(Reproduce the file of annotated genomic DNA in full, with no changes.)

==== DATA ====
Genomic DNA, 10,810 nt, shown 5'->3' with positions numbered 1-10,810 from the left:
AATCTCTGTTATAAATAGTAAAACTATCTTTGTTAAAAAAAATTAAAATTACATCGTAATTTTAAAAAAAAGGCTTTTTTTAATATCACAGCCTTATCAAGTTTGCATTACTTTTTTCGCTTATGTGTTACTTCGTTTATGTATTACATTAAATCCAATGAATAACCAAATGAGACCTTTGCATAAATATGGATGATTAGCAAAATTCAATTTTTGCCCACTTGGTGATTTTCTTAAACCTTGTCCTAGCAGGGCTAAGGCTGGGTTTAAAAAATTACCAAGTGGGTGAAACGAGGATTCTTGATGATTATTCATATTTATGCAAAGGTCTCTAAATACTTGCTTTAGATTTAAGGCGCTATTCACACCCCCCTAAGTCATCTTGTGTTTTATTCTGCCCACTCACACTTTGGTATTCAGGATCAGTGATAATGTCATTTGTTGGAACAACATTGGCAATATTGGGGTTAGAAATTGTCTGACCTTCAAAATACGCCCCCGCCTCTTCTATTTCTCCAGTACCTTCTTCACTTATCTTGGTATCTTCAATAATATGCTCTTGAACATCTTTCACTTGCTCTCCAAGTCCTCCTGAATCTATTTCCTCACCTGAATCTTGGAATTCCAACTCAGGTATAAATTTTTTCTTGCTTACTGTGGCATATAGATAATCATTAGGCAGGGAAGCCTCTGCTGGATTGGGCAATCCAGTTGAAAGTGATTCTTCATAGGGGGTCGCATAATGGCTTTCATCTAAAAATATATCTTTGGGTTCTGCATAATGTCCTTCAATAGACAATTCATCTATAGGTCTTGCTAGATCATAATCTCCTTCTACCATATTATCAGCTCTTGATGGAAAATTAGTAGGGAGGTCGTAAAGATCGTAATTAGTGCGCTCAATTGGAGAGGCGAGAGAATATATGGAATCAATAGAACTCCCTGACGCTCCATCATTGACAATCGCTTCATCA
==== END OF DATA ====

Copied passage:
Genomic DNA, 10,810 nt, shown 5'->3' with positions numbered 1-10,810 from the left:
AATCTCTGTTATAAATAGTAAAACTATCTTTGTTAAAAAAAATTAAAATTACATCGTAATTTTAAAAAAAAGGCTTTTTTTAATATCACAGCCTTATCAAGTTTGCATTACTTTTTTCGCTTATGTGTTACTTCGTTTATGTATTACATTAAATCCAATGAATAACCAAATGAGACCTTTGCATAAATATGGATGATTAGCAAAATTCAATTTTTGCCCACTTGGTGATTTTCTTAAACCTTGTCCTAGCAGGGCTAAGGCTGGGTTTAAAAAATTACCAAGTGGGTGAAACGAGGATTCTTGATGATTATTCATATTTATGCAAAGGTCTCTAAATACTTGCTTTAGATTTAAGGCGCTATTCACACCCCCCTAAGTCATCTTGTGTTTTATTCTGCCCACTCACACTTTGGTATTCAGGATCAGTGATAATGTCATTTGTTGGAACAACATTGGCAATATTGGGGTTAGAAATTGTCTGACCTTCAAAATACGCCCCCGCCTCTTCTATTTCTCCAGTACCTTCTTCACTTATCTTGGTATCTTCAATAATATGCTCTTGAACATCTTTCACTTGCTCTCCAAGTCCTCCTGAATCTATTTCCTCACCTGAATCTTGGAATTCCAACTCAGGTATAAATTTTTTCTTGCTTACTGTGGCATATAGATAATCATTAGGCAGGGAAGCCTCTGCTGGATTGGGCAATCCAGTTGAAAGTGATTCTTCATAGGGGGTCGCATAATGGCTTTCATCTAAAAATATATCTTTGGGTTCTGCATAATGTCCTTCAATAGACAATTCATCTATAGGTCTTGCTAGATCATAATCTCCTTCTACCATATTATCAGCTCTTGATGGAAAATTAGTAGGGAGGTCGTAAAGATCGTAATTAGTGCGCTCAATTGGAGAGGCGAGAGAATATATGGAATCAATAGAACTCCCTGACGCTCCATCATTGACAATCGCTTCATCA